The Retrievals (Serial Productions)
For Nick, this show hosted by longtime This American Life writer and producer Susan Burton, was the one that made him feel the most this year. The five-episode podcast is an investigation into the Yale Fertility Clinic, where a nurse swapped fentanyl with saline, leaving egg-retrieval patients without any pain relief during the procedure. The show explores whose pain is believed and grapples with complicated themes, like how we think about motherhood as a society. Nick warns that this show is a difficult listen, but “does leave a tremendous amount of emotional space for you to breathe.”
* * *
Honorable mention: Bloodlines (CBC)
Hosted by investigative reporter Poonam Taneja, who has covered ISIS for a decade, this seven-part series takes listeners through the search for two-year-old Salmaan, the grandchild of a British citizen who went missing in Syria in 2018.
“It looks at these children who are the children of British. Americans and Canadians who went to fight for ISIS voluntarily and are now in this middle place, being born into detention camps, and just being scattered all over the country because of the war,” Leah said. “Poonam Taneja, the reporting and the risk that she and her team take to get this story is incredible.”
PLAYING WITH FORM
Murder on Sex Island (Independent)
Besides getting Nick’s vote for the best titled show of the year, this show is “whip smart” and “extremely funny.” Written and hosted by writer and comedian Jo Firestone, the audiobook-style fiction podcast, is about a woman who escapes her boring Staten Island life by moonlighting as a private detective named Luella van Horn. She’s a huge fan of a reality dating show called Sex Island and, when she gets a call from one of the producers about a missing contestant, she jumps on the case.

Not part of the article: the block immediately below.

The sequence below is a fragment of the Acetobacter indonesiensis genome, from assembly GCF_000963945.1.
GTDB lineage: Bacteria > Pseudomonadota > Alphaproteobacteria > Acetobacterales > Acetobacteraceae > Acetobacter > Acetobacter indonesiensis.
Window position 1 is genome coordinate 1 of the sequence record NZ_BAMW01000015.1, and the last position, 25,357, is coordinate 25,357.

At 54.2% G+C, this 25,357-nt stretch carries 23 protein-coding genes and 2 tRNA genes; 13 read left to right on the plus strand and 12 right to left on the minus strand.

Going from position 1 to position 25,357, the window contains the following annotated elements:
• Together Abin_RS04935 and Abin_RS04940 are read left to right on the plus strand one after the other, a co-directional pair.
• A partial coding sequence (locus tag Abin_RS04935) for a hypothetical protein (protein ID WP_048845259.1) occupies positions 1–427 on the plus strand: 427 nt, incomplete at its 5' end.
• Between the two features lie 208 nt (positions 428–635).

“It’s cotton candy that’s sprinkled with more cotton candy. It’s delicious,” Nick said. “Very few things have made me smile as much as listening to the entirety of this podcast slash audiobook.”
* * *
Everything is Alive Presents: The Animals (Radiotopia)
Continuing in the “fun” category, Leah says this “enchanting” show from Radiotopia “feels like fiction” and is the perfect escape. Hosted by Wait Wait … Don’t Tell Me! producer Ian Chillag, each Everything is Alive episode features an improvised conversation between Chillag and a comedian who embodies the persona of an inanimate object, such as a soda can or a stool. This season is about animals.
One of Leah’s favorite episodes stars comedian Vinny Thomas as Harry the flamingo.
“It’s just so dear and hilarious, but Harry’s born in a zoo, so he has some struggles,” Leah said.
* * *
Honorable mention: Ghost Story (Wondery and Pineapple Street Studios)
Nick described this show as a “conceptual turducken” because it’s a “secret family history that’s stuffed into a murder mystery that’s stuffed into a digital ghost story. And it’s also about a series of coincidences.” If that sounds like a lot, don’t worry — Nick says this show, hosted by journalist Tristan Redman, pays off big in the end.
Greta Johnsen hosts and produces the Nerdette podcast. Anna Bauman also produces Nerdette. Courtney Kueppers is a digital producer/reporter at WBEZ.